Skip to content
Register Sign in Wishlist
Paratexts in English Printed Drama to 1642

Paratexts in English Printed Drama to 1642
2 Volume Set

$301.00 (R)

  • Date Published: June 2014
  • availability: In stock
  • format: Multiple copy pack
  • isbn: 9780521851848

$ 301.00 (R)
Multiple copy pack

Add to cart Add to wishlist

Other available formats:
eBook


Looking for an examination copy?

If you are interested in the title for your course we can consider offering an examination copy. To register your interest please contact collegesales@cambridge.org providing details of the course you are teaching.

Description
Product filter button
Description
Contents
Resources
Courses
About the Authors
  • The paratexts in early modern English playbooks – the materials to be found primarily in their preliminary pages and end matter – provide a rich source of information for scholars interested in Shakespeare, Renaissance drama and the history of the book. In addition, these materials offer valuable insights into the rise of dramatic authorship in print, early modern attitudes towards theatre, notorious literary wrangles, and the production of drama both on the stage and in the printing house. This unique two-volume reference is the first to include all paratextual materials in early modern English playbooks, from the emergence of print drama to the closure of the theatres in 1642. The texts have been transcribed from their original versions and presented in old-spelling. With an introduction, user's guide, multiple indices and a finding list, the editors provide a comprehensive overview of seminal texts which have never before been fully transcribed, annotated and cross-referenced.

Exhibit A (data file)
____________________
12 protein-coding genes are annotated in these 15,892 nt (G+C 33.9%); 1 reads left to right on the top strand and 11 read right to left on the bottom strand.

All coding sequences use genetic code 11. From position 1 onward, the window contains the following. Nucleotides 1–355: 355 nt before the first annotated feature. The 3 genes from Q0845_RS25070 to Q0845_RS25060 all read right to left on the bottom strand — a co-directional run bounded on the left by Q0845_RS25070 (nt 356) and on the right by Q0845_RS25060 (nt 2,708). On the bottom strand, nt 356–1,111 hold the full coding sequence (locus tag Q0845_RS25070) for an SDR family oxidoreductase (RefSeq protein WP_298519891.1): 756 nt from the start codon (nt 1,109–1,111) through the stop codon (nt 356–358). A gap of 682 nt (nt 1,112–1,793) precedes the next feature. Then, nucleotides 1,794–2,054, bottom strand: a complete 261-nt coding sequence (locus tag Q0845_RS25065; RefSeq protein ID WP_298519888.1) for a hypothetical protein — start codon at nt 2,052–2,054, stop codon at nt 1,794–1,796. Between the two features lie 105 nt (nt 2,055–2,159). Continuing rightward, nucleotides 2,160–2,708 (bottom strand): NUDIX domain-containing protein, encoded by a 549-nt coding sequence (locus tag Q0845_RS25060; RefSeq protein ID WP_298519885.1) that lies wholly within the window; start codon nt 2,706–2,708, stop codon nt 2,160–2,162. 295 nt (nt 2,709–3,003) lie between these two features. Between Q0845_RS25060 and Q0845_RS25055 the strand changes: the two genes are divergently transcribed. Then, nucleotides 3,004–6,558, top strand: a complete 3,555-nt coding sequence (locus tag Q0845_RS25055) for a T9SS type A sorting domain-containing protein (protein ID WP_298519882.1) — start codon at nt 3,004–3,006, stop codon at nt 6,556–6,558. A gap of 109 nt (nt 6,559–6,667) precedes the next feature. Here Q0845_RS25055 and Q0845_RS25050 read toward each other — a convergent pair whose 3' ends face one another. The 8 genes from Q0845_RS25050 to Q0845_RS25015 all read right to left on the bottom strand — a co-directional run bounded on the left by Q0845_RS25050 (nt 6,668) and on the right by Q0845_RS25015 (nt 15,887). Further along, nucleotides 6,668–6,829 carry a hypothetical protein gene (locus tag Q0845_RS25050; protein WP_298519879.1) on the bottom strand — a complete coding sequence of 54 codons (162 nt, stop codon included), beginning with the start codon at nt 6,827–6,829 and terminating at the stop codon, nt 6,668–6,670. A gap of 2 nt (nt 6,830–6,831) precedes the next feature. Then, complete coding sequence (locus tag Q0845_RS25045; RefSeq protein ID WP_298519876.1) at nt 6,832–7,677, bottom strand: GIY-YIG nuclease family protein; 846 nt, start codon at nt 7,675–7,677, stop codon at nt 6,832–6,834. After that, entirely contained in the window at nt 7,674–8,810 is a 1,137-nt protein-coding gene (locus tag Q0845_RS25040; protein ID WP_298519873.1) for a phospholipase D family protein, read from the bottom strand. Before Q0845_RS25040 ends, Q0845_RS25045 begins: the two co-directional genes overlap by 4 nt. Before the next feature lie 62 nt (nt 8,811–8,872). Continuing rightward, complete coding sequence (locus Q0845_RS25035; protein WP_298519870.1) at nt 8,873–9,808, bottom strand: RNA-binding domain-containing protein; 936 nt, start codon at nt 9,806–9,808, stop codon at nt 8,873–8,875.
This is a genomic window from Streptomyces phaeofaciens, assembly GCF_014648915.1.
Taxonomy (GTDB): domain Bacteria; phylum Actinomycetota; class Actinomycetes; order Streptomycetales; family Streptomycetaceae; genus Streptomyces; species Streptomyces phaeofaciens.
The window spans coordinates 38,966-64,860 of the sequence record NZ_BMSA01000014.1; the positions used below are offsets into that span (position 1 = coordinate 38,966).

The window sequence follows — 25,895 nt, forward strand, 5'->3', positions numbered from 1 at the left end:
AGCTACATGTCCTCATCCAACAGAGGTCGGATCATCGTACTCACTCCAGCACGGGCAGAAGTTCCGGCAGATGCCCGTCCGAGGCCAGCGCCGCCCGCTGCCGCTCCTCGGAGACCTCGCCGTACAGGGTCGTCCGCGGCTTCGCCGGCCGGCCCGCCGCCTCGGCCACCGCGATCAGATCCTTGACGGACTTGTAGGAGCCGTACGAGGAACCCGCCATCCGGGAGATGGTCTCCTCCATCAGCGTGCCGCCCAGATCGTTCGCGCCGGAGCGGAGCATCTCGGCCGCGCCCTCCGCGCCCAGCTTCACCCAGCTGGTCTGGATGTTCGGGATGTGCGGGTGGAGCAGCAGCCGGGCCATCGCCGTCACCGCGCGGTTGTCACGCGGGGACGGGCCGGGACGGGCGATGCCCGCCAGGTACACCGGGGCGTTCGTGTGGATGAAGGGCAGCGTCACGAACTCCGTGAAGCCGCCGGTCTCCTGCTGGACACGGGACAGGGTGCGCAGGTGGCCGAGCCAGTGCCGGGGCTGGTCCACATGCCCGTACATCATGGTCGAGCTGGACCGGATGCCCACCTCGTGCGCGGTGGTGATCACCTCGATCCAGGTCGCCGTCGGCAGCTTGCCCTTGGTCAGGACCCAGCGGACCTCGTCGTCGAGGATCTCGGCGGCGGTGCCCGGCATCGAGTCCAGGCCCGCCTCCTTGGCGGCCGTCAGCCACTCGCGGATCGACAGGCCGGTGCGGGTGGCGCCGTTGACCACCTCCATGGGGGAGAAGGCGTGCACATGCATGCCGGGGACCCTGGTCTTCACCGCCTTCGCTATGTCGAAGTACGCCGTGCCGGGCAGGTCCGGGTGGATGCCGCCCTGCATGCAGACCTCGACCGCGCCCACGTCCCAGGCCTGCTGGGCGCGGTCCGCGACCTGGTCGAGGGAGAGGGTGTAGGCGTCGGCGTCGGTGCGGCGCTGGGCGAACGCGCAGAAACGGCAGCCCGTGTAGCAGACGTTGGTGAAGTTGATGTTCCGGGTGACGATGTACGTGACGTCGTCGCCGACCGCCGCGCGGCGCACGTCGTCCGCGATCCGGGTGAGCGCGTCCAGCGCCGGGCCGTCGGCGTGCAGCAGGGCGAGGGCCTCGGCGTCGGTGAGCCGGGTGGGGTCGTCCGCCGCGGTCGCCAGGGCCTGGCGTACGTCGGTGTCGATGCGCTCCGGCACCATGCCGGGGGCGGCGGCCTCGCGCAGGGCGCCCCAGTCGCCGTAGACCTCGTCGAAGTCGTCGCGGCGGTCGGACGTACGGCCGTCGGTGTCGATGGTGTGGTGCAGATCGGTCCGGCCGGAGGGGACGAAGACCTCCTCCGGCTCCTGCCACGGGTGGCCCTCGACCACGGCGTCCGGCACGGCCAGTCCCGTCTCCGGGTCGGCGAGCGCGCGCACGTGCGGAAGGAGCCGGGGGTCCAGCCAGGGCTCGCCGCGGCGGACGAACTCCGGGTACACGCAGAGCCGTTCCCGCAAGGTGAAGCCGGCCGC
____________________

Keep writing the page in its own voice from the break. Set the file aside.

• The first comprehensive, scholarly edition of all paratextual materials in early modern playbooks
    • An invaluable reference work with user's guide and indices
    • Provides fully annotated transcriptions with notes on early modern staging, publication and formats
    • Contains original bibliographical and typographical features
    Read more

    Reviews & endorsements